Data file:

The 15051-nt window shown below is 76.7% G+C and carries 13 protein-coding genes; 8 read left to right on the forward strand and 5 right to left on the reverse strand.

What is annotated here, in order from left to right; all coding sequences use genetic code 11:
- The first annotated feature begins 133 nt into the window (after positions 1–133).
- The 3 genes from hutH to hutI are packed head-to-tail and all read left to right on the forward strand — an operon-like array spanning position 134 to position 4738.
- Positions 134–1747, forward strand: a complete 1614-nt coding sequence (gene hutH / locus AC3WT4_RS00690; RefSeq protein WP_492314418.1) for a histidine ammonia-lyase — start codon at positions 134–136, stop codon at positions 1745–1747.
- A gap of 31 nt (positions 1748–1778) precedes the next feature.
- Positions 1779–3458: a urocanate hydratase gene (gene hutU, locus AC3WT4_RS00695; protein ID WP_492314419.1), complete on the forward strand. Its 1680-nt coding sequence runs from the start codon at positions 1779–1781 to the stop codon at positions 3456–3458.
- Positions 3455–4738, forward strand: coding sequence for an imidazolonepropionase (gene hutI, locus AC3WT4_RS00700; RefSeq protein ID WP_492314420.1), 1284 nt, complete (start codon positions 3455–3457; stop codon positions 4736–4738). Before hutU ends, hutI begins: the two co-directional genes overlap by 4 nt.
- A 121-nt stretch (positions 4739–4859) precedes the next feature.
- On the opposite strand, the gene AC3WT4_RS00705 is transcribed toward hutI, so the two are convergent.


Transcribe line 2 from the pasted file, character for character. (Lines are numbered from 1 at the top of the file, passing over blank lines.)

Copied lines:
What is annotated here, in order from left to right; all coding sequences use genetic code 11: